India on Tuesday allowed foreign investors to buy up to a cumulative $10 billion in domestic equity funds, opening the door wider to capital flows into an expanding economy.
Qualified foreign investors, or QFIs, can also buy another $3 billion of debt funds that invest in at least 5-year infrastructure-related debt, the Securities and Exchange Board of India (SEBI) said.
The announcement followed finance minister Pranab Mukherjee's proposal in his annual budget in February to further liberalise foreign investments.
So far only foreign institutional investors (FIIs) and overseas Indians were allowed to buy units of domestic mutual funds. Foreign retail investors had to rely on emerging market or country specific overseas funds to take an exposure to India.
Sebi said QFIs can buy units of equity or debt funds in the primary market, but cannot trade in the secondary market.
The capital market regulator also said that when the cumulative QFI investment reaches $8 billion in equity schemes, Sebi would auction the remaining limit to foreign investors who can then buy the units from funds of their choice.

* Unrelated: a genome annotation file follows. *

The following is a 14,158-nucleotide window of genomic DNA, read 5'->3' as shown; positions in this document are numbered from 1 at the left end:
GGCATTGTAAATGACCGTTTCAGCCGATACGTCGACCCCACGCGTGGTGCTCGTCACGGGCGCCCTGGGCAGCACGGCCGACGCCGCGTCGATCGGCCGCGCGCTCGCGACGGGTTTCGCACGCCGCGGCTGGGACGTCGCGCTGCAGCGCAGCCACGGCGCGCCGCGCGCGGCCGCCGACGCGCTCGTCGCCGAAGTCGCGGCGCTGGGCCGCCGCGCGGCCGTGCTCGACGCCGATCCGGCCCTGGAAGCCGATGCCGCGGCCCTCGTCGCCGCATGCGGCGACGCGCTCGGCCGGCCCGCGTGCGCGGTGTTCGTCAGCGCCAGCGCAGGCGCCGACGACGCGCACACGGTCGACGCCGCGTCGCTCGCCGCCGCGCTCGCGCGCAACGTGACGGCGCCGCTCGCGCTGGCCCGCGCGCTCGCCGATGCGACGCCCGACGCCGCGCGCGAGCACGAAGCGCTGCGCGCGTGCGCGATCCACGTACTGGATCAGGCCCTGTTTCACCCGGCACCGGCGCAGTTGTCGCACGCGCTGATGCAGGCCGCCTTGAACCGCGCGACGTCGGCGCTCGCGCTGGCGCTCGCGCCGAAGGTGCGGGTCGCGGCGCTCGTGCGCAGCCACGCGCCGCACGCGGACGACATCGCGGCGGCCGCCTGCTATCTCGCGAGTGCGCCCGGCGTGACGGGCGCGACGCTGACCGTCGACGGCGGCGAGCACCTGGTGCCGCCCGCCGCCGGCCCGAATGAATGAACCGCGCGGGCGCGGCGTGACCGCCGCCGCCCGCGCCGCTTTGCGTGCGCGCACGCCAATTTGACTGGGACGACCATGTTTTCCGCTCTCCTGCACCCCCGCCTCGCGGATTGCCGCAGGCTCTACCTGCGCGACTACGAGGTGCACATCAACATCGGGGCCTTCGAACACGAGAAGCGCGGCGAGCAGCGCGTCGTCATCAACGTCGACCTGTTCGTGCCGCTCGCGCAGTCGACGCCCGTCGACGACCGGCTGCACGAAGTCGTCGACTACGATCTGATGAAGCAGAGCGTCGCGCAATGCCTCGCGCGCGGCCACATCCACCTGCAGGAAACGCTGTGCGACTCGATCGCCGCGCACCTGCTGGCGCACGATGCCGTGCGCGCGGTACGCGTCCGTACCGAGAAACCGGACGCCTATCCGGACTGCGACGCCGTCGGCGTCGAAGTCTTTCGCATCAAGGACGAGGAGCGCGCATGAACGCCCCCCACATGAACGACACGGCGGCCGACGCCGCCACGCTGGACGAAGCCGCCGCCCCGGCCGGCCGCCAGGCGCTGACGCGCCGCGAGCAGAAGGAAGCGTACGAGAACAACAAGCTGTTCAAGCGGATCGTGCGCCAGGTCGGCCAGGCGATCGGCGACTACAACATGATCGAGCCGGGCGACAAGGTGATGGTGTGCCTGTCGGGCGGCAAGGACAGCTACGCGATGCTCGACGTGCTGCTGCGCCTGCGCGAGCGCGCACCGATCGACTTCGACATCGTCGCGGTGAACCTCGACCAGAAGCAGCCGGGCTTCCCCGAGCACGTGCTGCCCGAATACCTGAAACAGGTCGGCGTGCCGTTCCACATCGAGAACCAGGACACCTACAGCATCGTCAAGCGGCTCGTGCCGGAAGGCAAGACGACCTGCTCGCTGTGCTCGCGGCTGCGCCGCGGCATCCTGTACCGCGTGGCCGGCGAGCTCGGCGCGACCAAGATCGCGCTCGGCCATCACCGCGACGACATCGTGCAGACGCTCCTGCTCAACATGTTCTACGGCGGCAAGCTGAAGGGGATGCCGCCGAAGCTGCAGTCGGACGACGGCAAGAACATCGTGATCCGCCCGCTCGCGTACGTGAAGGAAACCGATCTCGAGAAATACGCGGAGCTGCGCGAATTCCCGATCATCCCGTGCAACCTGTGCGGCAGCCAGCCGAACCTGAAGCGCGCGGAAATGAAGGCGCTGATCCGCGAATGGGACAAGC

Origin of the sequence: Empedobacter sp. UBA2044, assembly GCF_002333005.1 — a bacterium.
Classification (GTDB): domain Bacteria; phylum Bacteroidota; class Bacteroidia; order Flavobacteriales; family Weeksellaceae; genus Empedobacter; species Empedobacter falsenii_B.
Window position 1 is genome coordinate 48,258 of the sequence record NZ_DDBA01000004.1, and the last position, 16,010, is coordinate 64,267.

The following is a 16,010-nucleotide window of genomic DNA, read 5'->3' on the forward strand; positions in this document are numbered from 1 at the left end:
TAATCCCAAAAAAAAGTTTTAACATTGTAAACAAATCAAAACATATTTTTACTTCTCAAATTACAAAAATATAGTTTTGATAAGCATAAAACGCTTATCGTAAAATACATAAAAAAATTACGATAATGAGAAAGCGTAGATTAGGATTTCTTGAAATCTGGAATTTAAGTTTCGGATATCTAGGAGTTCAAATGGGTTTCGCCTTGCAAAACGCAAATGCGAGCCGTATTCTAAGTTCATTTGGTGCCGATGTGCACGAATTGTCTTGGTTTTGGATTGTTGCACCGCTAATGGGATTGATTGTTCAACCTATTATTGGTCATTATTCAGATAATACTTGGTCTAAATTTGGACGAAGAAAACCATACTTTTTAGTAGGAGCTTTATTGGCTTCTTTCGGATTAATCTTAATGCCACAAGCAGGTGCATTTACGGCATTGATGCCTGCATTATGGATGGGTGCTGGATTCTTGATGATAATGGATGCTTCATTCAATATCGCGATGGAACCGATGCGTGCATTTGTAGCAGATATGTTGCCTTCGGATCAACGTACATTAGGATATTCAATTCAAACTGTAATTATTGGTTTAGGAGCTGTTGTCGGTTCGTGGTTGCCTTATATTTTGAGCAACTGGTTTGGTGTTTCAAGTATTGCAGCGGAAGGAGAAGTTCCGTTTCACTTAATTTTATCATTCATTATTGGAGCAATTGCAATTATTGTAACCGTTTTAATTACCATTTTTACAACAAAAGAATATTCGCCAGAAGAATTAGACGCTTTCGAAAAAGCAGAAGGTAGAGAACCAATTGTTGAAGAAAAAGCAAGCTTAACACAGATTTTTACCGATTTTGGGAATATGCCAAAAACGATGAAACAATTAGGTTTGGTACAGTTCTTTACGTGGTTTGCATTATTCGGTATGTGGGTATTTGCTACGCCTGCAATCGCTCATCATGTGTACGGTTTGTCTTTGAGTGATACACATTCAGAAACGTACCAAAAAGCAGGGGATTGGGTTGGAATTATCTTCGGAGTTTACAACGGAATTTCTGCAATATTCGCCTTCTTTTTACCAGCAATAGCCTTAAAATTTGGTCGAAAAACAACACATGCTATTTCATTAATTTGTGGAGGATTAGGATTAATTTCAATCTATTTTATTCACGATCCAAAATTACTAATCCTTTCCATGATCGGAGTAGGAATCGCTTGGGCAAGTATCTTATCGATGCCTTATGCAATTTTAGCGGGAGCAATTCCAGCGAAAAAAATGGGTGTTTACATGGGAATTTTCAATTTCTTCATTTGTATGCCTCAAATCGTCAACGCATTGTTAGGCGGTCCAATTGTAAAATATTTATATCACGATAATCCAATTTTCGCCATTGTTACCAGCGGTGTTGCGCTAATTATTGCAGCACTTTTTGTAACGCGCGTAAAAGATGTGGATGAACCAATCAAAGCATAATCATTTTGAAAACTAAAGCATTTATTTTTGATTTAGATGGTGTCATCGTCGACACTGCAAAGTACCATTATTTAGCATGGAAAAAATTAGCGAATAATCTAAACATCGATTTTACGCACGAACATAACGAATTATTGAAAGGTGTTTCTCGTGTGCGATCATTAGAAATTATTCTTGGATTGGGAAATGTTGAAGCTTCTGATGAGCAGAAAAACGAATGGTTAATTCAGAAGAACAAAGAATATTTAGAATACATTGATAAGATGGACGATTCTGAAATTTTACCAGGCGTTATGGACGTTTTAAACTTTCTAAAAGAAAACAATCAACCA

A similar process will be followed when the investment in debt hits $2.5 billion.
The QFI limit for debt will be within the overall ceiling of $25 billion, including FIIs, set by the central bank in corporate debt issued by infrastructure companies.
Total assets under management of all mutual funds in India stood at 7.28 trillion rupees ($161 billion) as at end-July, with equity funds comprising 23%, data from the Association of Mutual Funds in India showed.
Sebi said QFIs can hold units in a demat account through a depository participant or via unit confirmation receipts that will require domestic mutual funds to open foreign currency accounts.